From his Roman jail, Paul had time to reflect on his early life as a Pharisee and a religious zealot. “I have reasons for confidence in the flesh. If anyone else thinks he has grounds for confidence in the flesh, I have more: circumcised the eighth day; of the nation of Israel, of the tribe of Benjamin, a Hebrew born of Hebrews; regarding the law, a Pharisee; regarding zeal, persecuting the church; regarding the righteousness that is in the law, blameless”(Philippians 3:4). Paul was a religious big-shot!
But after meeting Christ, all of Paul’s own proud accomplishments, his accolades and his honors became worthless. He “consider them as dung” (Philippians 3:8). “Everything that was a gain to me, I have considered to be a loss because of Christ” (Philippians 3:7). Paul’s supreme hope, the sole desire of his heart was to “gain Christ and be found in him, not having a righteousness of my own from the law, but one that is through faith in Christ—the righteousness from God based on faith” (Philippians 3:7).
Paul clearly proclaimed that salvation is granted as a gift, given by God and received by the faithful recipient. “For you are saved by grace through faith, and this is not from yourselves; it is God’s gift—not from works, so that no one can boast.” But don’t stop reading there. He continues, “For we are his workmanship, created in Christ Jesus for good works, which God prepared ahead of time for us to do” (Ephesians 2:8–10)
Mankind is saved from eternal death by grace alone, through faith alone, in Jesus alone. Mankind is not saved by works, but mankind is saved to accomplish “good works.”
Paul compares the hard-working Christian disciple to the Olympic athlete. The well-trained competitor runs the race with singleness of purpose. Nothing else matters. “Forgetting what is behind and reaching forward to what is ahead, I pursue as my goal the prize promised by God’s heavenly call in Christ Jesus” (Philippians 3:13–14). “Don’t you know that the runners in a stadium all race, but only one receives the prize? Run in such a way to win the prize. Now everyone who competes exercises self-control in everything. They do it to receive a perishable crown, but we an imperishable crown. So I do not run like one who runs aimlessly or box like one beating the air. Instead, I discipline my body and bring it under strict control” (1 Corinthians 9:24–27).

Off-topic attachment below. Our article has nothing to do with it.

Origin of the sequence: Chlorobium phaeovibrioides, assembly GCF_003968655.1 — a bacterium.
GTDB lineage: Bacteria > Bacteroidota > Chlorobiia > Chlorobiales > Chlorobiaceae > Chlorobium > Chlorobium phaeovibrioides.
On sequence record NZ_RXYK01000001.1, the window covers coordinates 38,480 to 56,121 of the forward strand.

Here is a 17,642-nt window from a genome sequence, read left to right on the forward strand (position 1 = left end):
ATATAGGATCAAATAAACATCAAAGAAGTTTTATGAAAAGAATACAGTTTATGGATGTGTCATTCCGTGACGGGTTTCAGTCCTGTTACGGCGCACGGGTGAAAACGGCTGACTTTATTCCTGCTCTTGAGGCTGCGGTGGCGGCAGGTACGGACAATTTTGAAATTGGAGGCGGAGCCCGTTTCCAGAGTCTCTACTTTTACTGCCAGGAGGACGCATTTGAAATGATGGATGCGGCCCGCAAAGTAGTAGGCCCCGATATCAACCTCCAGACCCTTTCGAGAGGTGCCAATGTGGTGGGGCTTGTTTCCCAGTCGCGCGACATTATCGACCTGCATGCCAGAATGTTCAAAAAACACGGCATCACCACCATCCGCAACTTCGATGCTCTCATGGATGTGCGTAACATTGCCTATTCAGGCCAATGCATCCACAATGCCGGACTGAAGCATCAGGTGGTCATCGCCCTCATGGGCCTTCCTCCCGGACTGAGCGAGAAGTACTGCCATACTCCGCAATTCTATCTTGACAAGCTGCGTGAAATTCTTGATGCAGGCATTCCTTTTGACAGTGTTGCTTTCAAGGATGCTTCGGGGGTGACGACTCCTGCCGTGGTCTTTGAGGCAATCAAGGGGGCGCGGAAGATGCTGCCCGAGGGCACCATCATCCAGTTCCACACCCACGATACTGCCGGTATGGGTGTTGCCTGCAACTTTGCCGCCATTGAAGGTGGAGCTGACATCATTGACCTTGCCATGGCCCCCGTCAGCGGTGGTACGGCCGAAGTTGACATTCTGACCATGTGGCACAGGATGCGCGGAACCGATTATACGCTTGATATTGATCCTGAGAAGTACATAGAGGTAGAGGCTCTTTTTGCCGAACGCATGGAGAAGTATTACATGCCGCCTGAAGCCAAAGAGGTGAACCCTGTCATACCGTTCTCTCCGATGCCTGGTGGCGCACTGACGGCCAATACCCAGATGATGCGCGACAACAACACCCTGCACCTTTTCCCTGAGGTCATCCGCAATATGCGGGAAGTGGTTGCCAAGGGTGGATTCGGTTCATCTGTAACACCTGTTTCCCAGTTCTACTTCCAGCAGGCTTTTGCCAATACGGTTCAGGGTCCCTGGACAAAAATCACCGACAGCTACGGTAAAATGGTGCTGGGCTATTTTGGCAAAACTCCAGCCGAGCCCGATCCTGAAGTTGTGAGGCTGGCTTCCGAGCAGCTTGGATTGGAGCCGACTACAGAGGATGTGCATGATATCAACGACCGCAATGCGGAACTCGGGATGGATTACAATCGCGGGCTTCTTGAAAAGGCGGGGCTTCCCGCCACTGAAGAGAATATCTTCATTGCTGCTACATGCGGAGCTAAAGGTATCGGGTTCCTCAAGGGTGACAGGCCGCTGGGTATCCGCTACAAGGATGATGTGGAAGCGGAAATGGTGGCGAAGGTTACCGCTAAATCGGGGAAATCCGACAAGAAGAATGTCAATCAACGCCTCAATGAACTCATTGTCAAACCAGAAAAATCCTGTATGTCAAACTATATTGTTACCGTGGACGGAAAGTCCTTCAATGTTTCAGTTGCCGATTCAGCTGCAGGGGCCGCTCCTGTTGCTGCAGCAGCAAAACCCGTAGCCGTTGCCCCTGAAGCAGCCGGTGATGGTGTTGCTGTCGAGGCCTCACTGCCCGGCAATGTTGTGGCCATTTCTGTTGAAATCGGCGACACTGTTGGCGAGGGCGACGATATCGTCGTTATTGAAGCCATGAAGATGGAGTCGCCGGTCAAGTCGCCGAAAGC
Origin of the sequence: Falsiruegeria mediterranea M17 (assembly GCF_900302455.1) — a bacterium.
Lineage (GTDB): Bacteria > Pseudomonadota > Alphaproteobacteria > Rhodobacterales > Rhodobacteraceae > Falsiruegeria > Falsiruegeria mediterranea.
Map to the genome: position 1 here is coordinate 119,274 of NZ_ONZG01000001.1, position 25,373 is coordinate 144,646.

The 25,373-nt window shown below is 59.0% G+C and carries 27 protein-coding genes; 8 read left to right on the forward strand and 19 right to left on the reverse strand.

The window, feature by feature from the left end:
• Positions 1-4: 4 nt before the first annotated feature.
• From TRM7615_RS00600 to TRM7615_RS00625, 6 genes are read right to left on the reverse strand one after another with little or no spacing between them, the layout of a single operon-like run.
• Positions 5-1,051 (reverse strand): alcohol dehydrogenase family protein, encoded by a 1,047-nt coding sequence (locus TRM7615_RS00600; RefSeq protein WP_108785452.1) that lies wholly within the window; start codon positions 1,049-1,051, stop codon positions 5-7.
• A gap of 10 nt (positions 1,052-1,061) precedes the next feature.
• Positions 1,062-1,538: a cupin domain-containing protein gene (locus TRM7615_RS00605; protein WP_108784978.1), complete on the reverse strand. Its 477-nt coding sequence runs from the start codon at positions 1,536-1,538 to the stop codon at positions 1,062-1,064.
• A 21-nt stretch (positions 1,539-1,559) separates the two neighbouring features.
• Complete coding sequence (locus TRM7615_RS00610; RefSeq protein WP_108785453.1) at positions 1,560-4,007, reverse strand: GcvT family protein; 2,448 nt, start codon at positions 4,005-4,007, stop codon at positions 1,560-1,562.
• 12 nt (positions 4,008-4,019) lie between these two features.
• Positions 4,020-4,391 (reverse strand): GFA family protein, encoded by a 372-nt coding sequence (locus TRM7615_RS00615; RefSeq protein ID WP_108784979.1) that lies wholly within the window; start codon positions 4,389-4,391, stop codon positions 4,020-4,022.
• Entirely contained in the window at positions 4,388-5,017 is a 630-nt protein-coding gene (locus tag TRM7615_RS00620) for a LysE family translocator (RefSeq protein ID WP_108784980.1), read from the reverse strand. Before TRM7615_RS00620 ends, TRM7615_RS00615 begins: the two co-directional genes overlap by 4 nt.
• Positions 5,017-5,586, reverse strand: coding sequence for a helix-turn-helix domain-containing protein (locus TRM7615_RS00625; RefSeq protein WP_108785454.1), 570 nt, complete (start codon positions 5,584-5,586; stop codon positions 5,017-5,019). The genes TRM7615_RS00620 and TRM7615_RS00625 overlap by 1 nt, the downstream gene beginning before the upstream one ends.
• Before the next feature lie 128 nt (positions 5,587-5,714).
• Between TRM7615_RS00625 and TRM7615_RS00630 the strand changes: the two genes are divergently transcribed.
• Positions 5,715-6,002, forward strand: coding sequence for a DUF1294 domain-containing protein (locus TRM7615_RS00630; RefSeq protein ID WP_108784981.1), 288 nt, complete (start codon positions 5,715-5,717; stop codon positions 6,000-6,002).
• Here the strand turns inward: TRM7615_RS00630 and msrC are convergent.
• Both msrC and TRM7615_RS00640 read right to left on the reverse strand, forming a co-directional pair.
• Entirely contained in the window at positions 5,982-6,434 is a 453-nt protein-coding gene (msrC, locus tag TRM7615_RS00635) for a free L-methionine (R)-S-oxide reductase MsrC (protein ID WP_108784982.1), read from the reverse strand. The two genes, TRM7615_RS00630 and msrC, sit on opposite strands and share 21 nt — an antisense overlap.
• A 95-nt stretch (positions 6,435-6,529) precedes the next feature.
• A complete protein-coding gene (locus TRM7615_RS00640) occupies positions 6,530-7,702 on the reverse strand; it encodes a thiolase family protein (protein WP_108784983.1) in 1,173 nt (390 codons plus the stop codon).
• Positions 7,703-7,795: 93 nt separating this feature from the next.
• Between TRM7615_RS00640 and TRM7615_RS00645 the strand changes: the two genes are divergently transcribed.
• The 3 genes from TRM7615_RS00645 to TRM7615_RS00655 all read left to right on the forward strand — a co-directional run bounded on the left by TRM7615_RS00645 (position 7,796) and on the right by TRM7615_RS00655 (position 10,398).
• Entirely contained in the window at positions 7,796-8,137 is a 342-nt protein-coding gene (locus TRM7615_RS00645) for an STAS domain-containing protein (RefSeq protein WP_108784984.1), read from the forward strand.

At the end of Paul’s life, he could confidently, yet humbly, write, “For I am already being poured out as a drink offering, and the time for my departure is close. I have fought the good fight, I have finished the race, I have kept the faith. There is reserved for me the crown of righteousness, which the Lord, the righteous Judge, will give me on that day, and not only to me, but to all those who have loved his appearing” (2 Timothy 4:6–8).
At the risk of being redundant ... Mankind is saved from eternal death by grace alone, through faith alone, in Jesus alone. Mankind is not saved by works, but mankind is saved to accomplish “good works.”
Like the Olympian, like Paul, we should “run with endurance the race that lies before us, (not in order to be saved, but because we are saved) keeping our eyes on Jesus, the pioneer and perfecter of our faith. For the joy that lay before him, he endured the cross, despising the shame, and sat down at the right hand of the throne of God” (Hebrews 12:1–2).
All Scripture quotations, except as otherwise noted, are from
Holman Bible Publishers’ Christian Standard Bible.